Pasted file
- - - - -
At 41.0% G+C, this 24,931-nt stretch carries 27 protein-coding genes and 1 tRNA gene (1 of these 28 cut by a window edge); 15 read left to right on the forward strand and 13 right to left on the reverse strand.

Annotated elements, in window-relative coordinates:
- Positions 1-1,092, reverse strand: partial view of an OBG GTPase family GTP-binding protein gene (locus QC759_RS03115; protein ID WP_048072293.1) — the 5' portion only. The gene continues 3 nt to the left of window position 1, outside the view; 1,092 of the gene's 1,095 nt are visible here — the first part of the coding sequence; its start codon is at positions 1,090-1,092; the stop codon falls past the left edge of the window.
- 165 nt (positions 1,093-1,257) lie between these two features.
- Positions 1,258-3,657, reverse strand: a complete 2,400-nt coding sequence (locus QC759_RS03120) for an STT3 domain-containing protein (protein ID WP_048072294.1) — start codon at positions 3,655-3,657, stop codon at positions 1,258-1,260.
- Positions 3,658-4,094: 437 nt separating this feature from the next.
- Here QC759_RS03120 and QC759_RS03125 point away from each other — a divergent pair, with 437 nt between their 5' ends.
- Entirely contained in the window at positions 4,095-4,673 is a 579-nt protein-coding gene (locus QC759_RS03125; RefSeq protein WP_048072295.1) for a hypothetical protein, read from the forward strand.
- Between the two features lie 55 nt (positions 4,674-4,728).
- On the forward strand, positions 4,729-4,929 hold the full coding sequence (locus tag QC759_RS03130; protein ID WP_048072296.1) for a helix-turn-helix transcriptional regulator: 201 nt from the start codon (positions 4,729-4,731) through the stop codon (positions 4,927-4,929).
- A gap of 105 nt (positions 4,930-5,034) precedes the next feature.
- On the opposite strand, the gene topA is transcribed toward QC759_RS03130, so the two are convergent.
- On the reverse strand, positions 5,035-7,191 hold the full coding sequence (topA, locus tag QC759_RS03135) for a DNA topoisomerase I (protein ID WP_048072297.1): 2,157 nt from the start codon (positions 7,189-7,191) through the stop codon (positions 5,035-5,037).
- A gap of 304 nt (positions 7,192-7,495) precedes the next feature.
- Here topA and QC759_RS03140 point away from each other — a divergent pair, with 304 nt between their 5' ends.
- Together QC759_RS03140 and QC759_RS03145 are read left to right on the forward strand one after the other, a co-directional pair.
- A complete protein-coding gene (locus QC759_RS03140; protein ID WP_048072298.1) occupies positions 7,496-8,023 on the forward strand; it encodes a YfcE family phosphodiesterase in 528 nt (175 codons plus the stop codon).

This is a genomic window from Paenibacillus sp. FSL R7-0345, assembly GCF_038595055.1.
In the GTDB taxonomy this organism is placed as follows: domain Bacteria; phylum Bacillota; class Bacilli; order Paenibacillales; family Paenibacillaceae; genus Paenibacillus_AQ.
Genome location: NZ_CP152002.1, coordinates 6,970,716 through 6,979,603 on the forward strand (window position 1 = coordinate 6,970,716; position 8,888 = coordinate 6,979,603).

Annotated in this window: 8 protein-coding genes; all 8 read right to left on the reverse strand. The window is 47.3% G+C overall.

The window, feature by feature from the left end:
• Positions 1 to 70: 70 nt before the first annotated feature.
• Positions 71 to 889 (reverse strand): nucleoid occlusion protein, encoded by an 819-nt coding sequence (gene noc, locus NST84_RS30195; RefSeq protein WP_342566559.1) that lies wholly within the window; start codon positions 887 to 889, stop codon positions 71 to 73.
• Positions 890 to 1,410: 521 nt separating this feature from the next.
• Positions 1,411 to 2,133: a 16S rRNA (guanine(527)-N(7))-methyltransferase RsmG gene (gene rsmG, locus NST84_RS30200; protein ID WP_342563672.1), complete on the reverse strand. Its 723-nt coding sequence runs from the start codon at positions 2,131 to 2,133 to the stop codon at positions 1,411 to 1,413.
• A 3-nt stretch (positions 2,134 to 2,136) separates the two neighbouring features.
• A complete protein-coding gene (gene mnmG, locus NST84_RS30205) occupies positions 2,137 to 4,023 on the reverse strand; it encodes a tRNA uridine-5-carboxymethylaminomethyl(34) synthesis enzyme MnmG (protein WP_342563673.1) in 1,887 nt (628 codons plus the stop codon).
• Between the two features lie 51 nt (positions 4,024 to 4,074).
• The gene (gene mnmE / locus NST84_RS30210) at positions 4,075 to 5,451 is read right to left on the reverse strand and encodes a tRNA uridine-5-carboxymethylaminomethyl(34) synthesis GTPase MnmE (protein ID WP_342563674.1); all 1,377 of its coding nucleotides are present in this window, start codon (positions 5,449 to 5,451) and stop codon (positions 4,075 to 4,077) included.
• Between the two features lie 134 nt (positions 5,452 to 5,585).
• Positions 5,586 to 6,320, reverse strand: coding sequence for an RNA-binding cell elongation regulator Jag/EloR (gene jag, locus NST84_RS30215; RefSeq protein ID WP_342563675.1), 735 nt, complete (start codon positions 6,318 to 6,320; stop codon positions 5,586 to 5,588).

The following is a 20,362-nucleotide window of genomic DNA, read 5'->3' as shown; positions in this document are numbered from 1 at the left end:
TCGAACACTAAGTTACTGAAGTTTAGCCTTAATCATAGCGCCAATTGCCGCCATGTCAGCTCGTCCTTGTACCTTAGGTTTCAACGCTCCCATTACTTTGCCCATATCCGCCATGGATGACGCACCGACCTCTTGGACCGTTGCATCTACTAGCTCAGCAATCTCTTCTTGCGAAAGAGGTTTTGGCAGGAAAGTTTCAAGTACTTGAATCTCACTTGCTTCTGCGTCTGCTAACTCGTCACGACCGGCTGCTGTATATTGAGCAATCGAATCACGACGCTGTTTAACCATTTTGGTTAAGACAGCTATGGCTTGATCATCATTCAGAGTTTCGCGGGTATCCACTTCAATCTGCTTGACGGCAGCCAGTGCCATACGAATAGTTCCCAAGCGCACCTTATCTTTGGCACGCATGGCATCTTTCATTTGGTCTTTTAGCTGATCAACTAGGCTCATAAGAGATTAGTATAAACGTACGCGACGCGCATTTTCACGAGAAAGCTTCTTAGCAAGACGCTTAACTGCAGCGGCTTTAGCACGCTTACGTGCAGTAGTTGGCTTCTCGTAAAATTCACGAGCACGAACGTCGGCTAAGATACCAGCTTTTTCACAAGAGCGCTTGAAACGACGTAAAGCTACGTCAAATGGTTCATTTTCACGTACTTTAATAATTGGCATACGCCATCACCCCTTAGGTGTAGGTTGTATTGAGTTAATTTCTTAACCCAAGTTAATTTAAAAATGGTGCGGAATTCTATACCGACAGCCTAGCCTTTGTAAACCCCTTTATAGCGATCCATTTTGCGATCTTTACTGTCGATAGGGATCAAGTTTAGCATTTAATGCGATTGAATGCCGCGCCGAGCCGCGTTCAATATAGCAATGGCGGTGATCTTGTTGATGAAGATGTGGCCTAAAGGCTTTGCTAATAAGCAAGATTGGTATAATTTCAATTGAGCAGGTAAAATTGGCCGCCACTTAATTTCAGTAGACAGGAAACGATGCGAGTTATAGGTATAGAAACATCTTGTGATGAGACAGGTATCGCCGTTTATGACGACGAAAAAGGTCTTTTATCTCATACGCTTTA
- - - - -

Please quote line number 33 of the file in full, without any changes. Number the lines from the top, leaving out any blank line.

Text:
The following is a 20,362-nucleotide window of genomic DNA, read 5'->3' as shown; positions in this document are numbered from 1 at the left end: